Pathogenicity of Paenibacillus polymyxa JB115 and single-dose toxicity of its culture broth containing ${\beta}$-glucan in rats (Rat에서 Paenibacillus polymyxa JB115의 병원성 및 ${\beta}$-glucan 함유 배양산물에 대한 단회 경구독성시험)

  • Jung, Hee-Kyoung;Kang, Eun-Hee;Chang, Zhi-Qiang;Hong, Joo-Heon;Kim, Sang-Dal;Park, Byung-Kwon;Yun, Hyo-In;Park, Seung-Chun
    • Korean Journal of Veterinary Research
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    • v.47 no.4
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    • pp.379-387
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    • 2007
  • This study was conducted to investigate the pathogenicity of Paenibacillus (R) polymyxa JB 115 and single oral dose toxicity of culture broth containing (${\beta}$-glucan (CBG-JB 115) produced from P. polymyxa JB 115 in Sprague-Dawely rats of both sexes for 14 days. After oral administration of P. polymyxa JB 115 into rats, we could not find any abnormal clinical signs and variation in the body weight and temperature as compared with control group. We also investigated the acute toxicity of CBG-JB 115. As the results, there were no clinical signs and variance in the body weight and temperature related with CBG-JB 115 in comparison with the control group. From the this experiment, we could not find out any significant pathogenicity and toxicity induced by P. polymyxa JB 115 or by CBG-JB 115. Results of this study demonstrated that consumption of P. polymyxa JB 115 and its culture broth containing (${\beta}$-glucan was not associated with any obvious signs of toxicity in Sprague-Dawely rats even following consumption of large quantities.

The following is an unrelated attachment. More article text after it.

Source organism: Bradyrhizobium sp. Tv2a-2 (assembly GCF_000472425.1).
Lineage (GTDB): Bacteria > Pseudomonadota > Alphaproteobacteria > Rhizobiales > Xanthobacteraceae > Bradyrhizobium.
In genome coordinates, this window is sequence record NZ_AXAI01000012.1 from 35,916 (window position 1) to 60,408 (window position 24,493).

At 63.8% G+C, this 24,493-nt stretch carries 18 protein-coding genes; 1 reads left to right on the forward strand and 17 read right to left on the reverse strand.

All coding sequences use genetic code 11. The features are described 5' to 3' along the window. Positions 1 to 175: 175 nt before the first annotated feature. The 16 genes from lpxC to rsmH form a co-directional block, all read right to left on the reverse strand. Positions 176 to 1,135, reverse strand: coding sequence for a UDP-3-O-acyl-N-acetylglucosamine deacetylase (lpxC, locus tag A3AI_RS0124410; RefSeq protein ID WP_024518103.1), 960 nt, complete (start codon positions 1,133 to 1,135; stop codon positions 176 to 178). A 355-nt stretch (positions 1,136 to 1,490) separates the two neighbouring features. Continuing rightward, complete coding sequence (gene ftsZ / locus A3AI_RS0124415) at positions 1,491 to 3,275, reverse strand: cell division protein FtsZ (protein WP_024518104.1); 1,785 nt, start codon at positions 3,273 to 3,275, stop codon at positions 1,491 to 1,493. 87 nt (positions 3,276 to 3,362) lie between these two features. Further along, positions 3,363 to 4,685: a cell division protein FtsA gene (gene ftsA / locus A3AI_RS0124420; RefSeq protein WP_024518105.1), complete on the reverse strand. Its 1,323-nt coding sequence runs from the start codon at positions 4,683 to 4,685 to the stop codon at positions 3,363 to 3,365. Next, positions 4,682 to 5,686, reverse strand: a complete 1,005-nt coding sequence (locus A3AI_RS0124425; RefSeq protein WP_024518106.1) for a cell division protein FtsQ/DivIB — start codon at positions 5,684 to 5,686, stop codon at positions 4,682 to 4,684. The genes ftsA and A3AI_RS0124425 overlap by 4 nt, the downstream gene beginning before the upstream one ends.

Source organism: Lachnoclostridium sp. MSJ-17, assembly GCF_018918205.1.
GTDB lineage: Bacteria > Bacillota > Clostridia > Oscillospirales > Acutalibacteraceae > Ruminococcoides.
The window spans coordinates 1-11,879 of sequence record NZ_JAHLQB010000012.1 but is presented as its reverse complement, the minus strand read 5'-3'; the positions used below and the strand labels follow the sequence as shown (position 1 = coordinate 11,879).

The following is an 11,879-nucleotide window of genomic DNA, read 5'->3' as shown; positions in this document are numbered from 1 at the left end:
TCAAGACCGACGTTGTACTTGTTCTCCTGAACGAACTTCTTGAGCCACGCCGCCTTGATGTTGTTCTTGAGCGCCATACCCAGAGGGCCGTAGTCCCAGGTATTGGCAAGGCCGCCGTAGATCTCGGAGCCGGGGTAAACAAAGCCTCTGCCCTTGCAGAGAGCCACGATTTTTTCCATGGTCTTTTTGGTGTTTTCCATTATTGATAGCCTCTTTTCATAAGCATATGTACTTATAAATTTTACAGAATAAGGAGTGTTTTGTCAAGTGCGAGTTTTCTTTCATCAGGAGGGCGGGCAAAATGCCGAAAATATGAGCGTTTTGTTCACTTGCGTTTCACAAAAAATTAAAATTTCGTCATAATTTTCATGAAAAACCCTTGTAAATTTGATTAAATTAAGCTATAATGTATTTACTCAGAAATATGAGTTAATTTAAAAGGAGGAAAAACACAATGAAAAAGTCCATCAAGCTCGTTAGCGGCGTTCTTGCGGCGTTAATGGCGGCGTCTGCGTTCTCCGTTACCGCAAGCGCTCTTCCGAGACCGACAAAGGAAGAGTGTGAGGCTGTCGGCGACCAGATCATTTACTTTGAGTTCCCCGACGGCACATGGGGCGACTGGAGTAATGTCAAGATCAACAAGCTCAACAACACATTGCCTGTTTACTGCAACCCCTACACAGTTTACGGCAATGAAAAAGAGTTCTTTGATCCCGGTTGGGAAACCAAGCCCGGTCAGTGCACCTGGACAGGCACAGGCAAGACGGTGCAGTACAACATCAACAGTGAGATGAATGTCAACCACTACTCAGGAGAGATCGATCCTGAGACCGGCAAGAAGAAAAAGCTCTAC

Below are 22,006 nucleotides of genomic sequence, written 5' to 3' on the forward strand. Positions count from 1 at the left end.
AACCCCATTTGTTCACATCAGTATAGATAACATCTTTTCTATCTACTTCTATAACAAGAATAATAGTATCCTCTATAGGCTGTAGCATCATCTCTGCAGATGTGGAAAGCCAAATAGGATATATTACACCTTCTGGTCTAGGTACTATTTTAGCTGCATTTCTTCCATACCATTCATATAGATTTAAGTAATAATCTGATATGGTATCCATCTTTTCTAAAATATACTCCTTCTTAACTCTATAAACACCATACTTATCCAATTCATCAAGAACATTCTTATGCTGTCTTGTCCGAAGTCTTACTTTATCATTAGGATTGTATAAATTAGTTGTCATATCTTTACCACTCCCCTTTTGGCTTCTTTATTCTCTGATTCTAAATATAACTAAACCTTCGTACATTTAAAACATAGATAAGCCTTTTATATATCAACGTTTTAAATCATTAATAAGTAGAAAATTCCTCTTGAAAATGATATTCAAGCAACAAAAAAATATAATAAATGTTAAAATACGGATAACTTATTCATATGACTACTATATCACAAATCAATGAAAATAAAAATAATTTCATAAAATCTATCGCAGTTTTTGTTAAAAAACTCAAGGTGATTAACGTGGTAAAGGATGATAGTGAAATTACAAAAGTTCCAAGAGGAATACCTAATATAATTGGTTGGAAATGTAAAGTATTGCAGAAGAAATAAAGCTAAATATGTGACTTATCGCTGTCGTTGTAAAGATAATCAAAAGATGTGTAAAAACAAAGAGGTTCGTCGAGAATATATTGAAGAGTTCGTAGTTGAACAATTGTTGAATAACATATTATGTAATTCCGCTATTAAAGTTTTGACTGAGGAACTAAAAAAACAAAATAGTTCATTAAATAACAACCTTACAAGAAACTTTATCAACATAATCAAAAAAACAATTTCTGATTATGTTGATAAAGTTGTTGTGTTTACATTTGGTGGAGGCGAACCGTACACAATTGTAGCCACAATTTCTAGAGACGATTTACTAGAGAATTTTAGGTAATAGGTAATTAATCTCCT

Optimization of Culture Conditions for the Production of Antibacterial Activities by Paenibacillus polymyxa DY1 Isolated from Soil (토양에서 분리한 Paenibacillus polymyxa DY1의 항균활성물질 생산을 위한 배양조건 최적화)

  • Shin, Eun-Seok;Kwon, Sun-Il;Yoo, Kwan-Hee
    • Korean Journal of Environmental Biology
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    • v.25 no.4
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    • pp.342-348
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    • 2007
  • In a previous study, a new antibacterial activity was found from Paenibacillus polymyxa DY1 isolated from Korean soil, which showed a good growth inhibition against various multidrug resistant enteric bacteria. Thus the effect of nutritional factors and physicochemical conditions on the growth of P. polymyxa DY1 cells and the production of antibacterial activity were evaluated in this study. For the growth of P. polymyxa DY1 cells the optimum condition reaches by incubating at $35^{\circ}C$ for 48 hours by shaking at 180 rpm in the basal medium containing 0.6% dextrose, 1.4% ammonium phosphate dibasic, 0.9% peptone, 2.4% glutamine, and 2 mM sodium molybdate with initial pH 8.0. A maximum level of antibacterial activity was obtained when P. polymyxa DY1 was incubated at $35^{\circ}C$ for 48 hours by shaking at 180 rpm in the basal medium with initial pH 8.0 containing 1% dextrose, 1.5% ammonium sulfate, 1.1% casamino acid, 1.9% aspartic acid, and 2 mM ferrous sulfate.